Ten out of ten

So said the forecaster on Thursday about the impending superstorm that would hit Melbourne and Victoria over the weekend. Living, like Shrek, in the swamp of Elwood, this fills me with a bit of nervousness. And although our house is just out of the  1in 100  flood line, and we have yet to be flooded (although others in our street have), you still have a nagging doubt (what if it’s a 1 in 500 event). And when you are 1000 kilometres away presenting at a conference on children and disasters the anxiety increases!

We don’t have a formal flood network in our street. There is a flood action group, which is focused on infrastructure solutions to our flooding problems (build a bigger pipe!). But through years of street parties, and kids going to the local schools, there’s an informal network. So, I got onto this network, and shared a bunch of information about preparing, flooding, where to get info, where to get sandbags. I used email mainly, but we also have a facebook page for our street (facebook is always telling me that I haven’t posted much to it, well cop that!). Being so far away, it made me feel useful, and helpful. It is also a form of digital volunteering. You don’t have to be in the same place to volunteer.

The conference ended, I flew back to Melbourne (expected to be delayed, but wasn’t), expected to be stuck in a cab for 2hrs, but came straight home (the cab driver said, the streets are great, I wish the bureau would issue these warnings every Friday night). The worst of the storms had passed Melbourne by (at this point). And of course if it doesn’t happen in Melbourne, it hasn’t happened (like any of our capital cities). The northeast of Victoria was getting bucketed, but here was relatively dry. And out came the doubters and the arm chair experts. “How could they get it so wrong”

Coming from a family of weatherwatchers, this fascinates me. Meteorology, while improving dramatically, is an inexact science. The Bureau acknowledges this:

We must remember that the atmosphere is a ‘chaotic’ system whose chief characteristic is extreme sensitivity to initial conditions. Small-scale motions in the atmosphere are random and complex; small errors are magnified as the length of the forecast period increases. There may well be a definite time limit for which specific forecasts can be made – probably about two weeks.

I liken to trying to predict the final score of a football.  You have a lot of data at your finger tips, player form, team form, match ups, conditions, record on the grounds etc. You may generally predict the outcome, but you cannot predict the final score. Or there may be the one out of the box, the upset, say North Melbourne vs Adelaide earlier in this year) Adelaide were on top of the ladder, unbeaten, had the superior side on paper. North Melbourne were bottom, had a young side, but were playing at their home in Hobart. All the predictions pointed to a strong Adelaide win. North Melbourne won by sixty points. There are many variables in the game. A star player has an off day, or is well blanketed. Players don’t adjust to conditions. There’s a run of free kicks etc etc. Its inexact, unpredictable. Think about the word unpredictable. You don’t know.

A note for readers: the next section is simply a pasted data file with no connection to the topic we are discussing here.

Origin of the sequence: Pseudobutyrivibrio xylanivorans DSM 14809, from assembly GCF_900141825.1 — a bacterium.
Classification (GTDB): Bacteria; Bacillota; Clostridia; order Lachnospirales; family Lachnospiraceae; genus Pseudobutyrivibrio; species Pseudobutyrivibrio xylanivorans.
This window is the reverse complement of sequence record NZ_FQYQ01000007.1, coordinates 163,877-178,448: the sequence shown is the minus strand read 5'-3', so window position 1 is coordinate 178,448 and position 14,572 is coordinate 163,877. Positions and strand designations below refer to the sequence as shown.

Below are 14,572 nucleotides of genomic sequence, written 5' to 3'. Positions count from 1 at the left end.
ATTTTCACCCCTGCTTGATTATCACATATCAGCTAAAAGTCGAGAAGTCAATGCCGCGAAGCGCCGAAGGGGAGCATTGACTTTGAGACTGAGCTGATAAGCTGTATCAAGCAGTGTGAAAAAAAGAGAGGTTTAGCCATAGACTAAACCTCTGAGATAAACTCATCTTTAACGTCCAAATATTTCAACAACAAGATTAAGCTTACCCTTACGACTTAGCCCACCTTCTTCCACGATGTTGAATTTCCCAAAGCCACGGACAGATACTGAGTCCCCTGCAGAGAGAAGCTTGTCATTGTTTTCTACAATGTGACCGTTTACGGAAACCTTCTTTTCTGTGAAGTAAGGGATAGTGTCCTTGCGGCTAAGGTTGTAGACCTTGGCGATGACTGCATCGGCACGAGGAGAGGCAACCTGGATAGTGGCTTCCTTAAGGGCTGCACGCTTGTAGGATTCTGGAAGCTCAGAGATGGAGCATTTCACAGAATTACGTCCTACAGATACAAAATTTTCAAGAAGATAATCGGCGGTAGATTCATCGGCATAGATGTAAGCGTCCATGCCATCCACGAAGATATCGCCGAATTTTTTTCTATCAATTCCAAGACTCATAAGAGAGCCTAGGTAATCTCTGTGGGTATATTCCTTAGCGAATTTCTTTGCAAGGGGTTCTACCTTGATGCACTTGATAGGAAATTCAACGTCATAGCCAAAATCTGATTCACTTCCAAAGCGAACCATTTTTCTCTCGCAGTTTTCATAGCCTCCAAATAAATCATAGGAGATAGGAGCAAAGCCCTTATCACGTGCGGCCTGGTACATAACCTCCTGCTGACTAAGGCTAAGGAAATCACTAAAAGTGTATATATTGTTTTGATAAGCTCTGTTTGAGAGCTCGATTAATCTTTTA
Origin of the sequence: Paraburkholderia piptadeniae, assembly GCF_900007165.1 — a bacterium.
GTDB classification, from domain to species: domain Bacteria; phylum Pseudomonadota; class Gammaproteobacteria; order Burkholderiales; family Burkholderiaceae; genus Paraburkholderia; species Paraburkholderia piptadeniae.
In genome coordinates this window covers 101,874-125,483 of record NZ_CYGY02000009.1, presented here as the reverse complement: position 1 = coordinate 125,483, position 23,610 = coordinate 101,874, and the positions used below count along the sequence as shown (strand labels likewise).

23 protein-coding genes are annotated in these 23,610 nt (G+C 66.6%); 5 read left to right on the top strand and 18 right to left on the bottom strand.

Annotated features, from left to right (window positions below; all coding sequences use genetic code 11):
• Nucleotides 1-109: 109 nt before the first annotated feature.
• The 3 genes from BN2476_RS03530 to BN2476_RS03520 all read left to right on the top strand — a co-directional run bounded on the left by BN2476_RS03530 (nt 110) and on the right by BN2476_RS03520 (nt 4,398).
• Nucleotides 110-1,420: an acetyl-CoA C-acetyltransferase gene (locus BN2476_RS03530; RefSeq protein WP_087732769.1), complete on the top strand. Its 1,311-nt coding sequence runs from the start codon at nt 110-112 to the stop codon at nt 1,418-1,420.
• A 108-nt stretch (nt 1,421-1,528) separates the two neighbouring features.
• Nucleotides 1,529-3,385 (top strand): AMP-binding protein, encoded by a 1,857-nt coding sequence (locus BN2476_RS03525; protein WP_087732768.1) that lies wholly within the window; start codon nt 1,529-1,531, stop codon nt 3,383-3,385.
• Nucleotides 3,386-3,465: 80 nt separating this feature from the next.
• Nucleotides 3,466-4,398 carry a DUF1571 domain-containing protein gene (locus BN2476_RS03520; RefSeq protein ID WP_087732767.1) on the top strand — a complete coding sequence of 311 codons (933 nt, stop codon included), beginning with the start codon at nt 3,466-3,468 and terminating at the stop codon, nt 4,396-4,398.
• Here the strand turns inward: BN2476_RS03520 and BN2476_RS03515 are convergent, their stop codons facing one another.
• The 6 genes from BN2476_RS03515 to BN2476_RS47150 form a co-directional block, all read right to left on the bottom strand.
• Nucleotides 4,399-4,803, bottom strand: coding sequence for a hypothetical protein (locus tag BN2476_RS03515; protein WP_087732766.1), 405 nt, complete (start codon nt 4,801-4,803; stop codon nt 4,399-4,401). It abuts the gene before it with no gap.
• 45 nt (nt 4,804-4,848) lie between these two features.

Will there be a boy who cried wolf syndrome? Possibly. Just trawling through some of the social media comments, one news items, they seem largely supportive of the Bureau’s position. That would be a nice little study. It will be up to the authorities, the BoM, the SES, and the Emergency Management Commissioner to explain what has happened, congratulate people on the steps that they have taken, remind people of the inexact nature of the weather, encourage people to keep prepared. One guy I spoke with as we were looking at the water in the canal said “ I think they have done a great job, it’s better to be warned, and then you decide what to do with that” It does make you realise how powerful the weatherman and weatherwoman are!

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But it was predicted to be a three day event. And on Saturday. The rain came. Not heavy, but constant. And the canal started to fill up. It was game on.The SES were very proactive, getting out closing roads, and doorknocking low lying areas. People were prepared. Houses sandbagged, cars moved. The challenge was going to be the high tide, which was scheduled for 3.30am. It can push a metre of water into the canal, and if that meets flood waters coming the other way, it gets messy. But the canal held. Checking on it a few times, there was certainly a lot of water in it, but not breaking its banks. And there was no microburst activity. It was constant rain, which was able to pass away. But being able to monitor the stream gauge, you could see have variable it was, and how quickly: by up to a metre in 20minutes. All it would have taken was a thunderstorm upstream, and adding another metre, starts pushing it into people’s homes.

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The sun has started to shine, and the water is drying up. We dodged one this time (again).

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